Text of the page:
I end up with (not properly tested, except the 'fragments' expression):

def countedSubWords(word, dictionary): 
  fragments = set(
    word[i:j]
    for i in range(len(word)) for j in range(i+3, len(word)+1)
  )
  subWords = fragments.intersection(dictionary)
  return (len(subWords), subWords)


def main():
  with open('wordlist.txt') as words:
    dictionary = set(word.strip() for word in words if len(word.strip()) > 2)
    print max(countedSubWords(word, dictionary) for word in dictionary)
share|improve this answer
    
this is the waaaaay superior answer! –  hop Aug 3 '11 at 23:00
    
this works quite exceptionally! thank you for all your tips. –  Parseltongue Aug 4 '11 at 4:14
    
Also, can you explain how the fragments portion of the code works. How do you have a for loop within a set? Is that a generator comprehension? And why did you choose to use range(i+3)? –  Parseltongue Aug 4 '11 at 4:17
1  
It's a generator comprehension, iterating over two counters. j starts at i + 3 because i marks the beginning of the word and j marks the end. –  Karl Knechtel Aug 4 '11 at 5:43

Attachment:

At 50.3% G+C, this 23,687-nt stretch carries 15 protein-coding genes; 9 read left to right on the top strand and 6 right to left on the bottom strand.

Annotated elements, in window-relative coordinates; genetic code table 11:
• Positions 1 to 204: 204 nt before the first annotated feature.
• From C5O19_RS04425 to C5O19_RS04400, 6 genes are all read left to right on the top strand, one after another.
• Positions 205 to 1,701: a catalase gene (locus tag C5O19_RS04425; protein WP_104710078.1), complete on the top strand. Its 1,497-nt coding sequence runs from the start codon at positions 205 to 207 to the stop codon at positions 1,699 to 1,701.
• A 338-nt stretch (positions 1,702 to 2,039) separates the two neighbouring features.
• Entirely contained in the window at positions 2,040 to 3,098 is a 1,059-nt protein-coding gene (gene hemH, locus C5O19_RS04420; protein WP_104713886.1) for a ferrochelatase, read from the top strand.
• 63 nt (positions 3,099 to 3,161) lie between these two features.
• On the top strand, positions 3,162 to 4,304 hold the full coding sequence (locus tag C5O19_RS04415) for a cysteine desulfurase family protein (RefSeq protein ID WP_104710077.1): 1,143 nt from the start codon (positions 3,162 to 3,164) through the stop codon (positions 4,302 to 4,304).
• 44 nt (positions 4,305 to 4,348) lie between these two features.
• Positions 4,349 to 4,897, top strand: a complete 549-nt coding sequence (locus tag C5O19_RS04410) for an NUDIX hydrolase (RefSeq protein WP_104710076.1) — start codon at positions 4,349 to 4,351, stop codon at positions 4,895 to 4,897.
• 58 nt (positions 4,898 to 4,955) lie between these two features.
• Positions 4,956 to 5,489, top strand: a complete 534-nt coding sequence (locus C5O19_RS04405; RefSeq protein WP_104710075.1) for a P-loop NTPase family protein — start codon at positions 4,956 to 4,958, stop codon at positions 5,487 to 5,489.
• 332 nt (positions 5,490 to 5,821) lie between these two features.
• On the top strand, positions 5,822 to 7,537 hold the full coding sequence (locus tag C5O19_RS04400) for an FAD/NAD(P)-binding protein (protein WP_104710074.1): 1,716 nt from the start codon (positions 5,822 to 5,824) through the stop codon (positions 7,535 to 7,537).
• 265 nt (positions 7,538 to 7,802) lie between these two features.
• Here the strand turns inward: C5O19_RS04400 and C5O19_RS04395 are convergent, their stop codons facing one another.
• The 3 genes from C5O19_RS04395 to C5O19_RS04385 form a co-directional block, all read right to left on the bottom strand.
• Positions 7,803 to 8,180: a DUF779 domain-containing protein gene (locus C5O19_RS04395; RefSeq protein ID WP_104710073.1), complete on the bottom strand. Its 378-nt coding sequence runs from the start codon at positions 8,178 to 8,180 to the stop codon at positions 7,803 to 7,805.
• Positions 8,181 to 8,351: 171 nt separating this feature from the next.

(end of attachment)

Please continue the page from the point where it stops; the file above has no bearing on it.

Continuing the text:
Picking nits: it's a generator expression, as opposed to a list, set, or dictionary comprehension. A generator is accessed as an iterator, while a comprehension is just a special syntax for constructing a container. –  agf Aug 4 '11 at 18:48

To explore basic Python, have a look at this function (basically a faster, polished, PEP8-happy version of what JBernardo and Karl Knechtel suggested):

def check_dict(word, dictionary): 
  """Return all subwords of `word` that are in `dictionary`."""
  fragments = set(word[i:j] 
                  for i in xrange(len(word) - 2) 
                  for j in xrange(i + 3, len(word) + 1))
  return fragments & dictionary

dictionary = frozenset(word for word in word_list if len(word) >= 3)
print max(((word, check_dict(word, dictionary)) for word in dictionary), 
          key=lambda (word, subwords): len(subwords)) # max = the most subwords

Outputs something like:

('greatgrandmothers',
set(['and', 'rand', 'great', 'her', 'mothers', 'moth', 'mother', 'others', 'grandmothers', 'grandmother', 'ran', 'other', 'greatgrandmothers', 'greatgrandmother', 'grand', 'hers', 'the', 'eat']))